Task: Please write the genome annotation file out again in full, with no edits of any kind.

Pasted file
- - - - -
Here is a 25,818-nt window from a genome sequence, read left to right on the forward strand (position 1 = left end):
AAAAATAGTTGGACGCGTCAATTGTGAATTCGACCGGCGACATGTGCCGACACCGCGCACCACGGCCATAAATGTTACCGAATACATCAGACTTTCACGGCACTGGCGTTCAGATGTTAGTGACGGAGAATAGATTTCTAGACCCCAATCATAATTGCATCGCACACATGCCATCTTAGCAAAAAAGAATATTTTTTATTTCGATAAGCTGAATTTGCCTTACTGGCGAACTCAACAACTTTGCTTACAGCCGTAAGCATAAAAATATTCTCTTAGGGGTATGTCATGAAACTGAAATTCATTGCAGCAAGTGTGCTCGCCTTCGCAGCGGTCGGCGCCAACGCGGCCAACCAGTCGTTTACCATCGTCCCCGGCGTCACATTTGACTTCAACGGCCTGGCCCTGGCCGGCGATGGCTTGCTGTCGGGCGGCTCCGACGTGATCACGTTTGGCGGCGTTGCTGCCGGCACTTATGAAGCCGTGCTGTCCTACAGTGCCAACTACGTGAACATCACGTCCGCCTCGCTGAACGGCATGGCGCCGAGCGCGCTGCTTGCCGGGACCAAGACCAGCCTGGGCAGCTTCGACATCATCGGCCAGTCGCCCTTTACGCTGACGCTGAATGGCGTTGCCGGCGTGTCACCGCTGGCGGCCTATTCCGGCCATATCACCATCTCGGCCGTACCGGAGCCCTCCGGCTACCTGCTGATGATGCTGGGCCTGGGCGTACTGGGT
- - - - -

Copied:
Here is a 25,818-nt window from a genome sequence, read left to right on the forward strand (position 1 = left end):
AAAAATAGTTGGACGCGTCAATTGTGAATTCGACCGGCGACATGTGCCGACACCGCGCACCACGGCCATAAATGTTACCGAATACATCAGACTTTCACGGCACTGGCGTTCAGATGTTAGTGACGGAGAATAGATTTCTAGACCCCAATCATAATTGCATCGCACACATGCCATCTTAGCAAAAAAGAATATTTTTTATTTCGATAAGCTGAATTTGCCTTACTGGCGAACTCAACAACTTTGCTTACAGCCGTAAGCATAAAAATATTCTCTTAGGGGTATGTCATGAAACTGAAATTCATTGCAGCAAGTGTGCTCGCCTTCGCAGCGGTCGGCGCCAACGCGGCCAACCAGTCGTTTACCATCGTCCCCGGCGTCACATTTGACTTCAACGGCCTGGCCCTGGCCGGCGATGGCTTGCTGTCGGGCGGCTCCGACGTGATCACGTTTGGCGGCGTTGCTGCCGGCACTTATGAAGCCGTGCTGTCCTACAGTGCCAACTACGTGAACATCACGTCCGCCTCGCTGAACGGCATGGCGCCGAGCGCGCTGCTTGCCGGGACCAAGACCAGCCTGGGCAGCTTCGACATCATCGGCCAGTCGCCCTTTACGCTGACGCTGAATGGCGTTGCCGGCGTGTCACCGCTGGCGGCCTATTCCGGCCATATCACCATCTCGGCCGTACCGGAGCCCTCCGGCTACCTGCTGATGATGCTGGGCCTGGGCGTACTGGGT